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Intellectual Property

  • January 14, 2019

    Fed. Circ. Upholds Alice Win By Mobile Giants Against IV

    The Federal Circuit on Monday handed a win to T-Mobile, Sprint and others in their efforts to invalidate a number of patents held by Intellectual Ventures I LLC, upholding a lower court decision that the patents were invalid under the U.S. Supreme Court's Alice decision.

  • January 14, 2019

    Fed. Circ. Says TTAB Ignored Brands' Peaceful Coexistence

    The Federal Circuit on Monday ordered the Trademark Trial and Appeal Board to reconsider a ruling that "Guild Mortgage Company" is confusingly similar to "Guild Investment Management,” pointing to evidence that the two names have peacefully coexisted for decades.

  • January 14, 2019

    IP Group Of The Year: Desmarais

    Desmarais LLP netted a $400 million settlement for Cisco Systems Inc. against network equipment rival Arista Networks Inc. and secured an $82.5 million verdict for IBM Corp. as the technology giant cruised through its first jury trial as a plaintiff in a patent infringement case, earning the firm a spot among Law360's Intellectual Property Groups of the Year.

  • January 14, 2019

    Betting Giant William Hill Settles FanDuel Copyright Suit

    The American arm of British betting company William Hill has settled a lawsuit against FanDuel that alleged the fantasy sports and betting website stole a copyrighted gambling how-to pamphlet from a New Jersey racetrack.

  • January 14, 2019

    Judge Steps Down From Motorola Suit, Cites Spouse's Stock

    The Illinois federal judge who picked up an antitrust suit against Motorola Solutions Inc. after the case was transferred from New Jersey in December has recused himself, citing his spouse's ownership of Motorola stock.

  • January 14, 2019

    Money, Cash, Woes As Jay-Z's Music Biz Is Probed In Norway

    A music streaming service owned by rapper Jay-Z is being investigated over claims that some of its listening numbers have been fudged, the Norwegian police’s economic crime unit said Monday.

  • January 14, 2019

    Take-Two Sues After 'Red Dead' Threatened With TM Suit

    Video game giant Take-Two Interactive Software Inc. filed a preemptive lawsuit Friday after being threatened with trademark litigation for including "Pinkerton" detectives in its recently launched Wild West game "Red Dead Redemption 2."

  • January 11, 2019

    The Firms That Dominated In 2018

    Law360's top four Firms of the Year notched a combined 32 Practice Group of the Year awards after successfully securing wins in bet-the-company matters and closing high-profile, big-ticket deals for clients throughout 2018.

  • January 11, 2019

    Law360 Names Practice Groups Of The Year

    Law360 congratulates the winners of its 2018 Practice Group of the Year awards, which honor the law firms behind the litigation wins and major deals that resonated throughout the legal industry in the past year.

  • January 11, 2019

    Mongol Biker Group Loses Trademarked Logo In RICO Case

    The Mongol Nation motorcycle club has to give up its trademarked emblem, a California federal jury said Friday, in what prosecutors described as a first-of-its-kind verdict based on links between the image and the criminal activities attributed to the group, including drug trafficking and murder.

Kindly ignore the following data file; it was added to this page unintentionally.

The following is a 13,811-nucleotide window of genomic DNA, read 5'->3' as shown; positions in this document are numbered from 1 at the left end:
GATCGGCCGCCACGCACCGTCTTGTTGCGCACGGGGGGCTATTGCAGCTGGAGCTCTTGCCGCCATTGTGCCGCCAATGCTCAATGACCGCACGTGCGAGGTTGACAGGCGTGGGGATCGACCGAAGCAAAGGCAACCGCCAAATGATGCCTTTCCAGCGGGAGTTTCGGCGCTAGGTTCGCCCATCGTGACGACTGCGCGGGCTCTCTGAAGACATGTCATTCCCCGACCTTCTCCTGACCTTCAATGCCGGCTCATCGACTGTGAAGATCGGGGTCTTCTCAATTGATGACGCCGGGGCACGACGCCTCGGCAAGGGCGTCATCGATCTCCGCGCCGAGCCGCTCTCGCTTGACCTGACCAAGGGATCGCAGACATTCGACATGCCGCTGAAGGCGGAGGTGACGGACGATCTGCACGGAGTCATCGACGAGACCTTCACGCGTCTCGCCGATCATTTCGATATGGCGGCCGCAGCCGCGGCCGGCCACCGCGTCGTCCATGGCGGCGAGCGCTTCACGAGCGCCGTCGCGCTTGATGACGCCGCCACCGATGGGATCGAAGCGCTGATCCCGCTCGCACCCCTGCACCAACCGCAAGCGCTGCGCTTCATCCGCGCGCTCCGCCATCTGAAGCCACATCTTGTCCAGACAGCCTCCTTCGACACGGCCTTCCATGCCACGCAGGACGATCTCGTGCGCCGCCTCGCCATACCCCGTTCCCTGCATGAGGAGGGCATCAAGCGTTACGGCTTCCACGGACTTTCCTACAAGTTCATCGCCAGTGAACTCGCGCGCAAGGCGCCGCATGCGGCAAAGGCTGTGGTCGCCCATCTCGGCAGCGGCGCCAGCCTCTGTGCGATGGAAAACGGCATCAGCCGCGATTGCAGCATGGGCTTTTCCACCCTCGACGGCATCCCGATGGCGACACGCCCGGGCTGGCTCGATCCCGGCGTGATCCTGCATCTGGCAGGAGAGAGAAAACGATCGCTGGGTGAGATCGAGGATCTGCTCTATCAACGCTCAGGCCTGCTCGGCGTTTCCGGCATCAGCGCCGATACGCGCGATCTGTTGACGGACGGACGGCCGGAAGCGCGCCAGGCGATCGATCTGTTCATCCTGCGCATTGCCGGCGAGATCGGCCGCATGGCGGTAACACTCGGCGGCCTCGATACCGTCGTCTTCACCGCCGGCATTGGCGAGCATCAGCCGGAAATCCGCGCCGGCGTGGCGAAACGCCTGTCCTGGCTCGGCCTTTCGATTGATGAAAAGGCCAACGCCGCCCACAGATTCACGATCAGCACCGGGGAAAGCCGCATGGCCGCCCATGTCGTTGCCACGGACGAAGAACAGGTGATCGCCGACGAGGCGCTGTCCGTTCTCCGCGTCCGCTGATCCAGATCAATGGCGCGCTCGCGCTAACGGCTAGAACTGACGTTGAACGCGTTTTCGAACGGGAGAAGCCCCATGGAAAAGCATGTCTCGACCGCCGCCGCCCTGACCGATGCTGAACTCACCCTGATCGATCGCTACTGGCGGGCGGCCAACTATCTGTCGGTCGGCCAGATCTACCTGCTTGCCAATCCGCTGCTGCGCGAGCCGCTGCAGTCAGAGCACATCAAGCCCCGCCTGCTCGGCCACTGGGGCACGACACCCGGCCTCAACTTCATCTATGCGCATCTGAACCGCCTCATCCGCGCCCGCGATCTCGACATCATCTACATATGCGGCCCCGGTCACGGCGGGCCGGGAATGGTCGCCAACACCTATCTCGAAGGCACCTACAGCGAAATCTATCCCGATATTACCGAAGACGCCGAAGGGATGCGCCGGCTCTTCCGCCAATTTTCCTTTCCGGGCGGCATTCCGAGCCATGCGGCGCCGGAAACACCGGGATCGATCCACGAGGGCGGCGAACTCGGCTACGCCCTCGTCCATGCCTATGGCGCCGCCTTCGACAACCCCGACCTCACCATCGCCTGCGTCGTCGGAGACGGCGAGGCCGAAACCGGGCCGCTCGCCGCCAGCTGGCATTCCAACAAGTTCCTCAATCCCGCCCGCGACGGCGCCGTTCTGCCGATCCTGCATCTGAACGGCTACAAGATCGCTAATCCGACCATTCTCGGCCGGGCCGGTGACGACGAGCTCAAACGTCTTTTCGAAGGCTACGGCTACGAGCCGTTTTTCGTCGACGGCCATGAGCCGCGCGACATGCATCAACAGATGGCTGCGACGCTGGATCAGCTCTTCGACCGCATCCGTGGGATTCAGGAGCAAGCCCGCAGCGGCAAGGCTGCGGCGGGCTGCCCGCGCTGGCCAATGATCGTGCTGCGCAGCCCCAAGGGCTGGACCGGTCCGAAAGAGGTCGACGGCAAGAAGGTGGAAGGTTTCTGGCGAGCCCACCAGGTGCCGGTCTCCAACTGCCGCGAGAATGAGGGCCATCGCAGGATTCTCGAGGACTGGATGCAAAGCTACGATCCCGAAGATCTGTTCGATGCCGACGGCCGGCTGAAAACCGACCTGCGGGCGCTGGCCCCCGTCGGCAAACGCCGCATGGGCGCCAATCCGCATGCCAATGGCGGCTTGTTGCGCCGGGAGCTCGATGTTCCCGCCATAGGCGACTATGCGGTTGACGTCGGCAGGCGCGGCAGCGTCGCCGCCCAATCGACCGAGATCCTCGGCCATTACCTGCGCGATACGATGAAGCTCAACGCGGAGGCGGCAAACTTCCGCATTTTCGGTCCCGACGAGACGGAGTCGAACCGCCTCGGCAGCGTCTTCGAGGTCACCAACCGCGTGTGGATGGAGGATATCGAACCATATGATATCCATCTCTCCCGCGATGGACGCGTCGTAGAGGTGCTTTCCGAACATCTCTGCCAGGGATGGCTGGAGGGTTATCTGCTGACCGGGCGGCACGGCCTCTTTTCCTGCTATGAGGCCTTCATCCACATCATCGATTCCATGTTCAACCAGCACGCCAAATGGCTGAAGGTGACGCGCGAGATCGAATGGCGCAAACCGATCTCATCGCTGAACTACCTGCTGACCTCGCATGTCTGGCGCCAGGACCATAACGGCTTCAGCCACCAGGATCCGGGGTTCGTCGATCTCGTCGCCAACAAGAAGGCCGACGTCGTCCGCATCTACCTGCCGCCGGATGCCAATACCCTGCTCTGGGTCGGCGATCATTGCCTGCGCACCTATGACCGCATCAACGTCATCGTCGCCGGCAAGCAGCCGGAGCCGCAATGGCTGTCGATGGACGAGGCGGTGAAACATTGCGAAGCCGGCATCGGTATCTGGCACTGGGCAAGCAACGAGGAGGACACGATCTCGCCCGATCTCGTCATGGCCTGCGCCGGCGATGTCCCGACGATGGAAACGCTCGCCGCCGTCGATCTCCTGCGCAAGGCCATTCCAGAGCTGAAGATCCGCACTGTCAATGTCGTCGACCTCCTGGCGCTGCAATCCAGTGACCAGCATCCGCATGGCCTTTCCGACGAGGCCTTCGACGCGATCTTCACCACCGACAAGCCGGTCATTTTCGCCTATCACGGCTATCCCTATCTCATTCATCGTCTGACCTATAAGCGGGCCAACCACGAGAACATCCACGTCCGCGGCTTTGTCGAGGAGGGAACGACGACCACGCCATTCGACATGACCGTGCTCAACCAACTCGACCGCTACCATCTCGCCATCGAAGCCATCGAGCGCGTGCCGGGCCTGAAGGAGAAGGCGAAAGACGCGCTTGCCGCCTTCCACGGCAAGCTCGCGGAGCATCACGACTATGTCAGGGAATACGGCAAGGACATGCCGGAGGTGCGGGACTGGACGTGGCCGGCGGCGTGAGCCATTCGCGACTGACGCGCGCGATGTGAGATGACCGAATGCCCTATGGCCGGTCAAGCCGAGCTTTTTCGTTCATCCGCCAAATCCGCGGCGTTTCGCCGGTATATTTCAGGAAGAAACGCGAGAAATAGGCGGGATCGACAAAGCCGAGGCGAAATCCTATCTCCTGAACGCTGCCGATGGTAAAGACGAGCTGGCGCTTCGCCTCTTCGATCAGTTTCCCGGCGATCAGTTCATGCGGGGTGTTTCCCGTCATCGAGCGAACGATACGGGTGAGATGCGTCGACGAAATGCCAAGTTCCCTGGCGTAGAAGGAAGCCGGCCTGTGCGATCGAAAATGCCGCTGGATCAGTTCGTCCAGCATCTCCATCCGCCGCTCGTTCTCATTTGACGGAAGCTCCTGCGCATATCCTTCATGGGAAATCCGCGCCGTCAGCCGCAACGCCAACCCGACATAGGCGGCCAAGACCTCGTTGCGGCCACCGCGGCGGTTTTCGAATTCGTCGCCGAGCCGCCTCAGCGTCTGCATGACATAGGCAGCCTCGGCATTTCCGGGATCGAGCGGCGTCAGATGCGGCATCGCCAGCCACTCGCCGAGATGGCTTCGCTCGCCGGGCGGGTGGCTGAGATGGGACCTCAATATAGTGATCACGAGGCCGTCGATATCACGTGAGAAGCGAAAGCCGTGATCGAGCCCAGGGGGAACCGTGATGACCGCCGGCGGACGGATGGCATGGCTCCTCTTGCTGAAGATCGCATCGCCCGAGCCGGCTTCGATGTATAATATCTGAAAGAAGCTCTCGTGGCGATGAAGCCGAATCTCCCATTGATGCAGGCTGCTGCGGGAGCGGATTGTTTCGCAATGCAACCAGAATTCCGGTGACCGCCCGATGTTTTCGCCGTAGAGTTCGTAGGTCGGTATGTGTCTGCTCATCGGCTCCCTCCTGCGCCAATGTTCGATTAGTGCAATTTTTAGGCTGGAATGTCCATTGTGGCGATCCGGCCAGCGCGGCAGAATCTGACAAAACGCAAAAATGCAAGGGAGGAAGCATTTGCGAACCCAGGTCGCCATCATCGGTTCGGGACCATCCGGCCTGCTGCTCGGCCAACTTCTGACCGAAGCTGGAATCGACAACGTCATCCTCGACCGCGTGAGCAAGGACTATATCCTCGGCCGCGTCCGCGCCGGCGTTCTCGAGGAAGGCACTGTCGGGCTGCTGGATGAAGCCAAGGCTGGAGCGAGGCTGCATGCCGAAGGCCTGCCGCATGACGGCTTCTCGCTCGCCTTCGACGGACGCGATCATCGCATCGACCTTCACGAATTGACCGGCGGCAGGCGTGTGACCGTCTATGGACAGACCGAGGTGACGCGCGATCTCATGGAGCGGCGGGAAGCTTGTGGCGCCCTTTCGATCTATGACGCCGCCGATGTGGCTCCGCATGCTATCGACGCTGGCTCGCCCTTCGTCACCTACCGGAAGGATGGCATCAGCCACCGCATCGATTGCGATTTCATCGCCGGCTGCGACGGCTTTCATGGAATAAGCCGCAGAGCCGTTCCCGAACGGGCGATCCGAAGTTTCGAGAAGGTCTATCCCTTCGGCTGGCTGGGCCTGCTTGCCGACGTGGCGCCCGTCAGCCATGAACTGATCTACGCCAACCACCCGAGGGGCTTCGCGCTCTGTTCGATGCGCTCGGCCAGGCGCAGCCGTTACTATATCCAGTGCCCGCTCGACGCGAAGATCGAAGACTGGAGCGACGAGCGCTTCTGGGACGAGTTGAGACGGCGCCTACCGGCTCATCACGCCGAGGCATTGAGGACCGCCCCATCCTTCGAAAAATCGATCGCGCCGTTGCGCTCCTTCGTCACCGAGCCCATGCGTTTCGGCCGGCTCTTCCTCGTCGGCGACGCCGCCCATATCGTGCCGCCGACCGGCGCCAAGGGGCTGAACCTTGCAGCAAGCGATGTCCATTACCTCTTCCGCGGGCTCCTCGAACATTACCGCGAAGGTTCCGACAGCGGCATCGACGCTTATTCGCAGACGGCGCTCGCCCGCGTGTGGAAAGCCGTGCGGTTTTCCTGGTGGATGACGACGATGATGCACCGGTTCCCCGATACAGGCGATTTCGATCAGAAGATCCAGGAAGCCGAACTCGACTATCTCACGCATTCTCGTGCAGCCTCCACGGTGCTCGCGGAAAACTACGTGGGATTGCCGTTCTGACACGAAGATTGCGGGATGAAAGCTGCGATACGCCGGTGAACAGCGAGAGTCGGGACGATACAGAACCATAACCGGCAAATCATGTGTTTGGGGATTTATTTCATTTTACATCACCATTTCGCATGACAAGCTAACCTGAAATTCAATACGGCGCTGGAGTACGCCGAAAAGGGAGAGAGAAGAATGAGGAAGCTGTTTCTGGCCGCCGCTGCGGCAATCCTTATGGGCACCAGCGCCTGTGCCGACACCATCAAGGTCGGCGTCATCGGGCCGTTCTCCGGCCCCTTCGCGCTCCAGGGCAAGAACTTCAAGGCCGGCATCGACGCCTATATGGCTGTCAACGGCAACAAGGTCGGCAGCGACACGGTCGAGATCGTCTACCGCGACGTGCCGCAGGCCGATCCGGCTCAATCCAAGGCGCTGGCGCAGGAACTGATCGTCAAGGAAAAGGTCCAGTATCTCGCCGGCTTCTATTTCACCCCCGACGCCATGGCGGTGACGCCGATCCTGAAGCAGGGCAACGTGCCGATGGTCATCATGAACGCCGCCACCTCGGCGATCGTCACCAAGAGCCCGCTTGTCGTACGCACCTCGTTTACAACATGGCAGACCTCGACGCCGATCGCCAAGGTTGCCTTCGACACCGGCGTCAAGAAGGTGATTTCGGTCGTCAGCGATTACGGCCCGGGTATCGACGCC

• January 11, 2019

    Apple Exec Rips Qualcomm's Chip 'Stranglehold' In FTC Trial

    Apple's vice president of procurement criticized Qualcomm's business practices during day four of a California federal bench trial over the Federal Trade Commission's antitrust allegations against the chipmaker Friday, testifying that Qualcomm developed a “stranglehold” over Apple and tried to charge "gouged" chip prices, which pushed Apple to end their exclusive chip supply deal.

  • January 11, 2019

    Judge Sours In Yogurt Co. Fight, Calls Attys 'Children'

    The back-and-forth between Chobani and Dannon in a dispute over the sugar content of the companies' yogurt drinks left a bad taste in the mouth of a New York federal judge, who chided the attorneys for "behaving like small children" Friday in a terse response to a motion.

  • January 11, 2019

    TracFone Accuses NJ Company Of Device Trafficking Scheme

    Noticing evidence of a recent uptick in trafficking of mobile devices it sells, TracFone Wireless Inc. took swift action to sue a New Jersey company and its operators over an alleged scheme that has damaged the mobile provider financially and also harmed its trademarks and reputation, TracFone's attorney said Friday.

  • January 11, 2019

    Most LegalForce Claims Against Rival UpCounsel OK'd

    A California federal judge has allowed most claims of false advertising and unfair competition brought by an intellectual property firm against online legal company UpCounsel Inc. to continue.

  • January 11, 2019

    Fed. Circ. Ships $93M WesternGeco IP Row Back To Texas

    The Federal Circuit on Friday ordered a Texas district court to decide whether to hold a new trial to determine if WesternGeco LLC can recover $93.4 million in lost profits from Ion Geophysical Corp. in a long-running patent case, following a U.S. Supreme Court decision last year.

  • January 11, 2019

    Burns Charest Picks Up Dallas Litigator From Sayles Werbner